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In March, Thornhill decides to buy dogs from Smasher. When Thornhill approaches Smasher, Smasher tries to draw out... (full context)
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...lips and says that both he and Sagitty have had sex with this woman, and Thornhill imagines having sex with her too. Smasher asks Thornhill if he's interested, but Thornhill can't... (full context)
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Over the next several weeks, Thornhill trades up and down the river, though he stops trading with Smasher. When Sal talks... (full context)
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...shooting a gun and shouts that the natives understand that. Mrs. Herring silences Smasher, and Thornhill wonders if all the men present had been invited to have sex with Smasher's chained... (full context)
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...family becomes one of many attacks: nearly every farmer has an encounter with the natives. Thornhill stays home to keep an eye on his own corn since there's nothing to trade... (full context)
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...and says that he's been ordered by the Governor to bring back six heads. As Thornhill looks at the map, he thinks it's technically correct but leaves out all the gullies,... (full context)
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Thornhill speaks up and says that the going is rough on McCallum's plotted path, but McCallum... (full context)
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...a proclamation in the Sydney Gazette, which Loveday reads to a group of settlers at Thornhill's one night. Smasher, Sagitty, and Blackwood are there, and Dan and Ned look on. Loveday... (full context)
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...human ears. She yells for Smasher to get them out so the children don't see. Thornhill tries to look stony as Smasher explains that he's going to boil the head and... (full context)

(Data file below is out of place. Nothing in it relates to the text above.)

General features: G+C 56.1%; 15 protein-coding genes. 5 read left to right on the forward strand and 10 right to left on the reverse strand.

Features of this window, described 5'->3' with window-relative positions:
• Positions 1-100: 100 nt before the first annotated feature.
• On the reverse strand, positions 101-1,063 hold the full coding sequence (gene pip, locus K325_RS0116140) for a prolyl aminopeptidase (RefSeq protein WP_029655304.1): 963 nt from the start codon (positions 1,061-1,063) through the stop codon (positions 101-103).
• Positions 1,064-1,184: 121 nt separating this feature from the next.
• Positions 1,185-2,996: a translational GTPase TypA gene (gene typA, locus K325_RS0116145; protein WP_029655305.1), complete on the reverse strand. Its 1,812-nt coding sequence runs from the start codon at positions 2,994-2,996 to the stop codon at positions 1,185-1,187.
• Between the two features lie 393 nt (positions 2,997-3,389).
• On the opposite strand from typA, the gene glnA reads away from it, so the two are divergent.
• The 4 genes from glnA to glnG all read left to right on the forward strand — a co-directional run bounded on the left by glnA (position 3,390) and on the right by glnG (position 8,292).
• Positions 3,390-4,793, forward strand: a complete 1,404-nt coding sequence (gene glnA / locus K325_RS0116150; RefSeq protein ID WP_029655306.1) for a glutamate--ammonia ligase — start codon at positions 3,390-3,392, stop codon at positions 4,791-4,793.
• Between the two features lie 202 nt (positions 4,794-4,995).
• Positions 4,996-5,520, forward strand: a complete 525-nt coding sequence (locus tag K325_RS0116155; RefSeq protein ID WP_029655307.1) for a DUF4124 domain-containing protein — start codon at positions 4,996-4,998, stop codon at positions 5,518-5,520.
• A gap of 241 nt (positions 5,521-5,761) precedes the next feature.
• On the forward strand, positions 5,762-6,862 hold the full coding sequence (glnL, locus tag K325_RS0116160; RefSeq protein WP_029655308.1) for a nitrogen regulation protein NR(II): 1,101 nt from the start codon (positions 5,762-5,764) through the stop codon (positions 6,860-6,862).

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...shoves Smasher's head into the table. He punches Smasher several times before the others, including Thornhill, restrain him. Blackwood leaves and Smasher assures the group that Blackwood and the natives will... (full context)
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After the group leaves, Sal suggests that the Thornhills go home to London. Thornhill insists they don't have enough money and haven't been here... (full context)
Part 6: The Secret River
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A week later, Thornhill sails the Hope past Darkey Creek. He notices that there's no smoke coming from the... (full context)
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The boy is curled up, vomiting and lying in a puddle of diarrhea. Thornhill looks up and wants to leave. He tells the boy that he can't do anything,... (full context)
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The next morning, Dick runs to Thornhill and says that the natives are filling bags with their corn. Thornhill feels rage fill... (full context)
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Thornhill lets go of the woman he'd held and points the gun at Long Jack. He... (full context)
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Sal yells for Thornhill to let the boy go and steps forward to let him free herself. Dan looks... (full context)
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The entire family works to harvest corn that afternoon. Thornhill tries to work next to Sal, but Sal works hard to avoid him. He says... (full context)
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When Thornhill wakes, he smells smoke. From the hut he looks at the burnt corn patch, thinking... (full context)
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The camp looks like it usually does, but deserted. Thornhill tries to tell Sal to come back, but she inspects the entire camp. She picks... (full context)
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Thornhill asks where the natives are if they live here, and Sal insists that they're watching... (full context)
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Sal says they can be packed in an hour. Thornhill feels angry and says that the natives have no right to this place, though he... (full context)
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Thornhill drops his hand and feels his rage disappear. He wishes he could go back in... (full context)
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Thornhill, Dan, and Ned float down towards Saggity's place. They see smoke and a smashed boat,... (full context)
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As they travel down the river, Thornhill thinks he'll have to tell Sal. He knows that Sagitty's fate will make it very... (full context)
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At the town of Windsor, Thornhill, Ned, and Dan get Sagitty to the hospital and then go to Spider's bar. They... (full context)
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...solemnly says that they have to go get the natives before the natives get them. Thornhill imagines being speared as Smasher says that the natives are camping at Blackwood's place. He... (full context)